NNSA and the International Criminal Police Organization-INTERPOL are continuing their work teaching countries around the world how to conduct effective investigations into acts of terrorism that involve radioactive and nuclear materials and technology.
NNSA and INTERPOL teamed up for a five-day Radiological and Nuclear Prevention and Response course in Accra, Ghana, last April. The training was specifically aimed at promoting increased cooperation at a national and regional level. Eight African countries – Ghana, Nigeria, Burkina Faso, Senegal, Mauritania, Niger, Cameroon, and Uganda – sent representatives from law enforcement and regulatory agencies and other relevant government organizations.
By partnering with INTERPOL, NNSA is able to bring together law enforcement officials and our technical experts from the U.S. National Laboratories to address the complex and important issue of nuclear and radiological terrorism.
“Our cooperation with INTERPOL is part of NNSA’s ongoing efforts to accelerate and strengthen radiological material protection around the world,” said Dr. Brent Park, NNSA’s Deputy Administrator for Defense Nuclear Nonproliferation. “By partnering with INTERPOL, NNSA is able to bring together law enforcement officials and our technical experts from the U.S. National Laboratories to address the complex and important issue of nuclear and radiological terrorism.”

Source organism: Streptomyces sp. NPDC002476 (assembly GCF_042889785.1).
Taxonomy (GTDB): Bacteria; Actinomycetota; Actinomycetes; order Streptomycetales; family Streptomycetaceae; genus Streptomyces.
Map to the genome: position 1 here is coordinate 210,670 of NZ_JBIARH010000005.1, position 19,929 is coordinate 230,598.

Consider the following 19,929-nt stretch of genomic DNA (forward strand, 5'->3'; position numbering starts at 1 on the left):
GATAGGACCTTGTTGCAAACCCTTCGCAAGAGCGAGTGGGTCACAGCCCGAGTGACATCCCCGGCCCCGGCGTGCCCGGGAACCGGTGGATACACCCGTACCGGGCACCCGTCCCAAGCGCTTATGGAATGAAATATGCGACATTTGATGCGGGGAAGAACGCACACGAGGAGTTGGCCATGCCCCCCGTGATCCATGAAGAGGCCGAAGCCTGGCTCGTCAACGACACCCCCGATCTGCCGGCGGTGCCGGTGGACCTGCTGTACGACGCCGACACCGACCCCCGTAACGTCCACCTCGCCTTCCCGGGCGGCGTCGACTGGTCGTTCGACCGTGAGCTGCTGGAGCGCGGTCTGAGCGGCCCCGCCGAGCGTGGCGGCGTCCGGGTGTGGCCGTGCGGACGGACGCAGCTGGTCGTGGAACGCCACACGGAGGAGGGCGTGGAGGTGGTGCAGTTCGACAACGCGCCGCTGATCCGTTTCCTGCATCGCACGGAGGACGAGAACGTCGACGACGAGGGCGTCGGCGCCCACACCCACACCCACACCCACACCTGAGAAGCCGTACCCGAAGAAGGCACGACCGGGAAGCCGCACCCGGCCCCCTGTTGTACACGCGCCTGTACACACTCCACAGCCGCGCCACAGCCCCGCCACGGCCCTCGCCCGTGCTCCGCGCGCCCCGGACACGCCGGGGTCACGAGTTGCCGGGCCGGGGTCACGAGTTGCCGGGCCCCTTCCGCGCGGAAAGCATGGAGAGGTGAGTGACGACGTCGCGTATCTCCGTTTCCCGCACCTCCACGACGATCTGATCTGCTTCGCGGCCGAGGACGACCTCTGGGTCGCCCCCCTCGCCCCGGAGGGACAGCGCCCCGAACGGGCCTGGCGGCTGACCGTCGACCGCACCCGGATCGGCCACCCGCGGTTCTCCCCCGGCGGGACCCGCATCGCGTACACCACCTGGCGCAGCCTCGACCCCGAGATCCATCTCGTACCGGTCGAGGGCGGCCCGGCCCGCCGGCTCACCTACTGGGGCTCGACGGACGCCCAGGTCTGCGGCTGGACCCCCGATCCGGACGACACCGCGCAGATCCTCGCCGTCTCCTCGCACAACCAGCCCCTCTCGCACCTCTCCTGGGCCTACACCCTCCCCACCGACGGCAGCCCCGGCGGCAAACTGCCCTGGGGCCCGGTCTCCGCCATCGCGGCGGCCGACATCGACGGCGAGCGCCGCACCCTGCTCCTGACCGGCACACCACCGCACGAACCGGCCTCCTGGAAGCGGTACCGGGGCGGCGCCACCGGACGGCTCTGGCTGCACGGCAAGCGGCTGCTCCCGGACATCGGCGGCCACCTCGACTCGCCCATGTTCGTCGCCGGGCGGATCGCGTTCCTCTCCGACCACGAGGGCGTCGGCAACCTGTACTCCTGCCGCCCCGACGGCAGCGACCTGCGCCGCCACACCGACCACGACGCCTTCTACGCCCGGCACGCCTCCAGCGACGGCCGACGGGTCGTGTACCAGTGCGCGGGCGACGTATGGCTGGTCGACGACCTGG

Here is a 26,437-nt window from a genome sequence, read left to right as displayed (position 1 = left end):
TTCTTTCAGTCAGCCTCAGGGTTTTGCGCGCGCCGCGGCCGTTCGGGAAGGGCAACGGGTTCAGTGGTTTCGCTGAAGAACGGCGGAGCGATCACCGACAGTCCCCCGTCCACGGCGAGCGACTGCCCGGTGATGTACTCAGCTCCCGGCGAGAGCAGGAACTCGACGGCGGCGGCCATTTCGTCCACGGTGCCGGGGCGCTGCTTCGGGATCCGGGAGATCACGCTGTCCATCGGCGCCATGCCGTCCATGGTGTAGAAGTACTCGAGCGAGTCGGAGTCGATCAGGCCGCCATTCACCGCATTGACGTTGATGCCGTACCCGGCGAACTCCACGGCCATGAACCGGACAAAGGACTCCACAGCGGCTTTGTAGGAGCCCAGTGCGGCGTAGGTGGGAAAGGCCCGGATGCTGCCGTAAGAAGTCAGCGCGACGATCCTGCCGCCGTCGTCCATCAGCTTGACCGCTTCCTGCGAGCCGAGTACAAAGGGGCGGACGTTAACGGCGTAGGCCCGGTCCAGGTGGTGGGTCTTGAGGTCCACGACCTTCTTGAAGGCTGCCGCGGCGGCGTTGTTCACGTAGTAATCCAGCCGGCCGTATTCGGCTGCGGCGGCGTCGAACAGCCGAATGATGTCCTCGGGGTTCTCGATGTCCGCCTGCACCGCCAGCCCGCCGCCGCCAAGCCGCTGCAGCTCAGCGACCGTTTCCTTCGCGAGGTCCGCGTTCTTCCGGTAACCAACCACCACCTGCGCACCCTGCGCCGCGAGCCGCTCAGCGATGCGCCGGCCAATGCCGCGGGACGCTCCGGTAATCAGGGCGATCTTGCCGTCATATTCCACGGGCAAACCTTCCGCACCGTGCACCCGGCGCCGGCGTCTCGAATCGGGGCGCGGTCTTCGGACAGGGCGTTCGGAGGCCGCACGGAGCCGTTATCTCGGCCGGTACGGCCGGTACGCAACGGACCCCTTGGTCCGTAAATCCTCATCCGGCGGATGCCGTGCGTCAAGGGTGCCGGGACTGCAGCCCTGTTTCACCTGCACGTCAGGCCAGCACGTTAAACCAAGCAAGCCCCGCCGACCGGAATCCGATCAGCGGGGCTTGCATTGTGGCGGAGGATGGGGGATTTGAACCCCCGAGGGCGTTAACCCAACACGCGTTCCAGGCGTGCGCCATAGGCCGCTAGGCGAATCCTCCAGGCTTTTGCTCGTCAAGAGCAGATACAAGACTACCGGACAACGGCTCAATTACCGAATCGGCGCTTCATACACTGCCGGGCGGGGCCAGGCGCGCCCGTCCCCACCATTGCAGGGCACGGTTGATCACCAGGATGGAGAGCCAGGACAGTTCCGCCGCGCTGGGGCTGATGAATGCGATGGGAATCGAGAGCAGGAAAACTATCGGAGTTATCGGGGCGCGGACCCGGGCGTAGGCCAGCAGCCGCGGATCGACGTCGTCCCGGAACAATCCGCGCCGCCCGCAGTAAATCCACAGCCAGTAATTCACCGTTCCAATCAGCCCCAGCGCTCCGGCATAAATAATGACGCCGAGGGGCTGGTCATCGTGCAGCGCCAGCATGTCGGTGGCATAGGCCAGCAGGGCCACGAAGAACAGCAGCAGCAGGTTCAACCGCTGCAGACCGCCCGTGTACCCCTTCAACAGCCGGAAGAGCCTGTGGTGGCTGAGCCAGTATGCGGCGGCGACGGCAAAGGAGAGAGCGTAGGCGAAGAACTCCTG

The success of these investigations requires extensive interagency coordination. To address this, the course content concentrated on law enforcement activities and operations that require a coordinated national prevention and response plan for radiological and nuclear terrorism.
NNSA experts discussed topics including radioactive material vulnerabilities, radioactive material protection, and law enforcement pre-alarm prevention and response operations. They stressed the need to keep personal safety in mind while prioritizing response steps.
The training helped teach first-level and intermediate-level supervisors how to conduct radiological and nuclear investigations. It also familiarized law enforcement managers and their interagency peers with the management of radiological and nuclear operations and programs.
The course included practical exercises involving scenario-based tabletop exercises where participants used radiation detection instruments to practice assessment.
Most importantly the course created awareness of radiological and nuclear risks and threats. It built basic competence in police preventative measures, investigative procedures, and response capabilities for radiological and nuclear matters.
The course is part of a five-year effort between NNSA and INTERPOL, which began in 2016, with the goal of conducting nine targeted training sessions throughout the world.